CARSON CITY – Candidates in two of Nevada’s hotly contested Congressional races debated the issues Thursday in separate 30-minute discussions on public television.
Rep. Joe Heck, R-Nev., faced off against state Assembly Speaker John Oceguera, D-Las Vegas, in the 3rd Congressional race, while Republican candidate Danny Tarkanian debated state Senate Majority Leader Steven Horsford, D-Las Vegas, in the race for the newly created 4th Congressional District.
Heck has a slight lead in the District 3 race in Las Vegas, while Tarkanian has a modest edge in District 4 despite the strong Democratic registration advantage in the district that covers northern Clark County and much of rural Nevada.
Oceguera called the federal Affordable Care Act “a good start” that needs to be expanded, while noting that Heck has voted repeatedly to oppose the measure.
Good elements of the bill include no caps on medical costs and prohibitions on excluding people for preexisting conditions, he said.
Heck, a physician, agreed there are good elements in the bill, but that Congress needs to repeal the law and replace it with a better measure making health insurance affordable for everyone.
On the issue of Social Security, Heck was asked about a comment he made in 2011 but later backed off from when he called the program a “pyramid scheme.” Congress needs to look at a variety of options increase the solvency of Social Security, including looking at raising the retirement age, he said.
“Part of the problem right now is the high unemployment rates under this administration, and we have fewer people paying into the system because they are not working,” he said. “So the first thing to help shore up Social Security is get the economy started, get people back to work, so more people are paying into the system.”
Oceguera said Heck has repeated the pyramid scheme statement on several occasions, making it clear he wants to privatize it. Oceguera said he would work to preserve and protect the program, not privatize it.
Oceguera was asked about his goal of protecting small business while at the same time supporting the expiration of the Bush tax cuts for those making more than $250,000 a year. He said the expiration of the tax cuts has to be part of a balanced approach that includes elements such as ending tax cuts for big oil companies and those companies shipping jobs overseas.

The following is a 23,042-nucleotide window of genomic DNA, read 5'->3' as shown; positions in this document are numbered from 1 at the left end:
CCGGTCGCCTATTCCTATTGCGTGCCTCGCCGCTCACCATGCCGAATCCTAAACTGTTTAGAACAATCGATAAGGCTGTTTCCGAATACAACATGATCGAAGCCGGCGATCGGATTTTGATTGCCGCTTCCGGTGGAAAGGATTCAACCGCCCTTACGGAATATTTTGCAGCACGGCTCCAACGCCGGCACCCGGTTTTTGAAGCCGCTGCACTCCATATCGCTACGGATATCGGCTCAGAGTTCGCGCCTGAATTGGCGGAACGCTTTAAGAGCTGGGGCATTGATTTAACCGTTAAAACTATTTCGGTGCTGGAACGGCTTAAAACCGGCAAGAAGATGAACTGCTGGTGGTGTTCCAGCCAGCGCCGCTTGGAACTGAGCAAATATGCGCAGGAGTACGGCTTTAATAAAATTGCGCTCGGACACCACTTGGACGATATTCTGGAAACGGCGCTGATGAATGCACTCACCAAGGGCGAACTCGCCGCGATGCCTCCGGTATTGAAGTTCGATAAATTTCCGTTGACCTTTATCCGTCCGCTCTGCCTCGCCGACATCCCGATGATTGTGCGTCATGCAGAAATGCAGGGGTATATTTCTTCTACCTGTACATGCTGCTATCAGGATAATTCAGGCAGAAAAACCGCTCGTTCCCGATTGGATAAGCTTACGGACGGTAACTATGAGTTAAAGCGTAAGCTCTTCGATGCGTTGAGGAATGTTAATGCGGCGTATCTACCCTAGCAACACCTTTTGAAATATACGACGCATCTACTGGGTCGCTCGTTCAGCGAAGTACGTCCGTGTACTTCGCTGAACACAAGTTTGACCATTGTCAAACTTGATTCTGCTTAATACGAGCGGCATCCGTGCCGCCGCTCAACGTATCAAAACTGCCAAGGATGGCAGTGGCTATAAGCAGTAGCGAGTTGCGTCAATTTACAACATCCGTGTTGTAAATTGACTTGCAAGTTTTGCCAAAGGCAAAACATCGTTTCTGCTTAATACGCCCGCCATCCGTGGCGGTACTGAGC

But Oceguera said that vote actually lowered payroll taxes for a majority of Nevada businesses.
The biggest controversy in the 30-minute discussion was an ad being run by Oceguera criticizing Heck, a former state Senator, for votes on a rape crisis center and abortion.
The ad cites Heck’s 2007 vote on a bill funding a crisis center, and also says the Republican tried to restrict access to abortion for victims of rape.
Oceguera said he stands by the ad.
“Congressman Heck’s record on women, women’s health and safety, is clear,” he said. “He voted to weaken the Violence Against Women Act, he voted twice to defund Planned Parenthood. He voted to make it so that the IRS could go in and audit a rape victim to ask them to have them prove that they had been raped.”
Heck said Oceguera’s statements are blatantly false and have been rejected by the media.
“The votes that he references in the Senate were the end of session pork bills that had 30 to 40 different little pet projects, some of which were very reasonable and very worthwhile, but which never received a public hearing,” he said. “I’m into transparency and accountability. If my opponent wants to pass bills and pet projects and pork in the middle of the night, what will he do in Congress?”
In the second debate, Tarkanian spent much of his time criticizing Horsford for what he said were mischaracterizations of his positions.
Horsford said his references to Tarkanian’s positions on Medicare privatization, immigration and other issues are accurate and point out his extreme positions.
Tarkanian said he supported Arizona’s anti-immigration law because the state had a right to do what it thought necessary to protect the health and safety of its residents. Nevada’s elected officials have to review for themselves if such a law is needed here, he said.
Horsford says Congress needs to enact comprehensive immigration reform.
Tarkanian criticized Horsford for consistently voting in the Legislature to raise taxes on business.
“He does have a record and it’s a failing record,” he said.
Horsford said he is proud of his record in the Legislature, working across party lines to create jobs and reduce payroll taxes on small business.
“He’s not accurate,” Horsford said. “I have a strong record, he does not.”
He said Tarkanian has run for office four times and been rejected by voters because of his extreme positions.
Tarkanian said Horsford has spent years in the Legislature but has failed to come up with plans to create jobs.
Rep. Joe Heck says Congress needs to consider changes to preserve the Social Security system:
Assembly Speaker John Oceguera says he stands by an ad criticizing Heck’s positions on women’s health and safety: